Although financial details are not expected to be released until the spring 2014 budget, it appears that Ontario has plans to follow Manitoba’s “on-bill financing” program. Starting in 2015, the new energy plan says the Ontario government will help with some of the upfront costs of making energy efficiency retrofits. The additional payment costs of the loan would be built into monthly energy bills.

“Demand response” will be a particular focus of the Ontario government moving forward, the energy plan says. Otherwise known as “time-of-use”, the concept refers to adjusting energy use outside of peak demand hours, such as early morning and early evening, when the grid is most strained. Think smart meters. The plan says that Ontario will depend on demand response to meet 10 per cent of peak energy demand by 2025, equivalent to approximately 2,400 megawatts under current forecast conditions.

The U.S. Environmental Defense Fund has praised the Ontario government’s focus on demand response, fully supporting the plan as a means to cut energy consumption in a smart, simple and effective way. The plan is part of what the group sees as a critical part of the energy future for all of North America.

Before understanding where the Ontario government wants to go in terms of energy use, it’s helpful to know where the province currently stands. To help understand, the Ontario Power Authority provided a breakdown of the province’s energy use for 2013 within the new energy plan: 56 per cent nuclear; 22 per cent hydro; 10 per cent gas; three per cent wind; two per cent coal; one per cent solar, one per cent bioenergy; five per cent conserved energy.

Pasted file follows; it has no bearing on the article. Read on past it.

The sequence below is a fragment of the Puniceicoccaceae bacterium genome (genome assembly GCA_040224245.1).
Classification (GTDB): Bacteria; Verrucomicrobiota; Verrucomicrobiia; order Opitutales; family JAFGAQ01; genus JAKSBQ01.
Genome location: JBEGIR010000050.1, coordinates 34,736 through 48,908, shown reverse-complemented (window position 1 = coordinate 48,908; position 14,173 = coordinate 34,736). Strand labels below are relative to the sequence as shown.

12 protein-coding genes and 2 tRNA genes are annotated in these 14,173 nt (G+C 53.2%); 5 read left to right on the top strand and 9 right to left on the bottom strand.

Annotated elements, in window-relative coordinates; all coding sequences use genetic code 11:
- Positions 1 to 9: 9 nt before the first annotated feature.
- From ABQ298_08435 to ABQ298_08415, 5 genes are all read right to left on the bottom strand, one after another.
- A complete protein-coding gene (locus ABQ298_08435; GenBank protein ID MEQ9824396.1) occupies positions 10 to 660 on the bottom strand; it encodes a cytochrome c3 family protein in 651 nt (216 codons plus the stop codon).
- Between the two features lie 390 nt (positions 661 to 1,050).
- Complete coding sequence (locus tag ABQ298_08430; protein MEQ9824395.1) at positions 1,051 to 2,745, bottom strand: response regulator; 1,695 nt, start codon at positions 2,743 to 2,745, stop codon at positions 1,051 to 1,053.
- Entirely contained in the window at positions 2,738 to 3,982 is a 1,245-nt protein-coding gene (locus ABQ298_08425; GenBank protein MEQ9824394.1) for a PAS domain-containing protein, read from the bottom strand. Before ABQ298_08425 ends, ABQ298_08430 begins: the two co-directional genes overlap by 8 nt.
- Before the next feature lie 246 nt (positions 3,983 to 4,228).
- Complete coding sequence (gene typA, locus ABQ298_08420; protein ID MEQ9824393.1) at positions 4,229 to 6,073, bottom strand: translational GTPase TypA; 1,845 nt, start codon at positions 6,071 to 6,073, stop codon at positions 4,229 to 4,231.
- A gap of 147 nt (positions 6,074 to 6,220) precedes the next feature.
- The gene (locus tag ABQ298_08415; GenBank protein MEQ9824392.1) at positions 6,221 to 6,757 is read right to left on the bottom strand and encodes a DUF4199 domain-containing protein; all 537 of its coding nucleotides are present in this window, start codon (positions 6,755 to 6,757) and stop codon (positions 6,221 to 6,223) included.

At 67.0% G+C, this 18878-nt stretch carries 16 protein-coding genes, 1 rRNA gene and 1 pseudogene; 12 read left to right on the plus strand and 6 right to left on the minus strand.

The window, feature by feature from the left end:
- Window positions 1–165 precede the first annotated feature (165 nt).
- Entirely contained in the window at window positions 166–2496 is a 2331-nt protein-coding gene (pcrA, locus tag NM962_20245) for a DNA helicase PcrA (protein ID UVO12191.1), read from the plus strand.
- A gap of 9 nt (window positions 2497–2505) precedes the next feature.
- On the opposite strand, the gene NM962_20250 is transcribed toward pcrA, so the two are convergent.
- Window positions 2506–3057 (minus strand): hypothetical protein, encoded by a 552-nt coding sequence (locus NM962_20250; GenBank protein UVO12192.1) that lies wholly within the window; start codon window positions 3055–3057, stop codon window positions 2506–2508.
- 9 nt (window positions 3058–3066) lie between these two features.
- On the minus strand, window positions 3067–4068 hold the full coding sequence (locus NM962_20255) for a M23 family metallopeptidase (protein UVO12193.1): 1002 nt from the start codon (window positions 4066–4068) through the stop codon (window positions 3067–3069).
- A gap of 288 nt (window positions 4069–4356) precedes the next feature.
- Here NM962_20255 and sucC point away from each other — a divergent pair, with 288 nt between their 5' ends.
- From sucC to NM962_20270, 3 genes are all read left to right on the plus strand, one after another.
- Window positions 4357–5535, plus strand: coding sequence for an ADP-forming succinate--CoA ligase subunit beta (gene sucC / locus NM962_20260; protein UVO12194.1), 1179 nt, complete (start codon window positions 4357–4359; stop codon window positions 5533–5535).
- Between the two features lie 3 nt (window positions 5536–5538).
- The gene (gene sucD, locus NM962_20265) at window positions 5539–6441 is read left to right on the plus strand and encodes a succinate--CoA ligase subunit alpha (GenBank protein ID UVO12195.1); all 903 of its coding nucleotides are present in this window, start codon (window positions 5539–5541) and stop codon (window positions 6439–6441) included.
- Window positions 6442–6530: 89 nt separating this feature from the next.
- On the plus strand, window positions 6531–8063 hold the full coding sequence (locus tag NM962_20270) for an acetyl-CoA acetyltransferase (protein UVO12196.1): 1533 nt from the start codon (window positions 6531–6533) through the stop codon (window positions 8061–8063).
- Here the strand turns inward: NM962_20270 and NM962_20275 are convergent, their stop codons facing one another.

In the energy plan, the government projects that renewable energy will grow to 46 per cent of Ontario’s generating capability by 2025. It also projects that nuclear production will drop by 17 per cent over the same period.

In the Legislature, NDP Leader Andrea Horwath said she took exception to Ontario families and businesses paying more when they already have some of the highest electricity rates in Canada, specifically because of the Liberal government's policies.

“This doesn't look like a plan for affordable power,” Horwath told Queen’s Park as the energy plan was introduced in the Legislature. “It looks like a desperate government trying to hold on to political power,” she added.

In conjunction with the release of the energy plan, Chiarelli released a statement to reinforce the province’s position.

“Ontario is a world leader in energy technology, innovation and smart grid solutions,” said Chiarelli. “Smart meters and consumer demand response programs are allowing ratepayers to control and understand their electricity consumption better while additional smart grid technologies are being used by utilities to operate an advanced, more efficient and modern grid. All told, our investments are making Ontario’s grid modern, clean and reliable and a foundation for future growth and prosperity.”

 This news item first appeared in EcoLog News. To learn how to subscribe, visit www.ecolog.com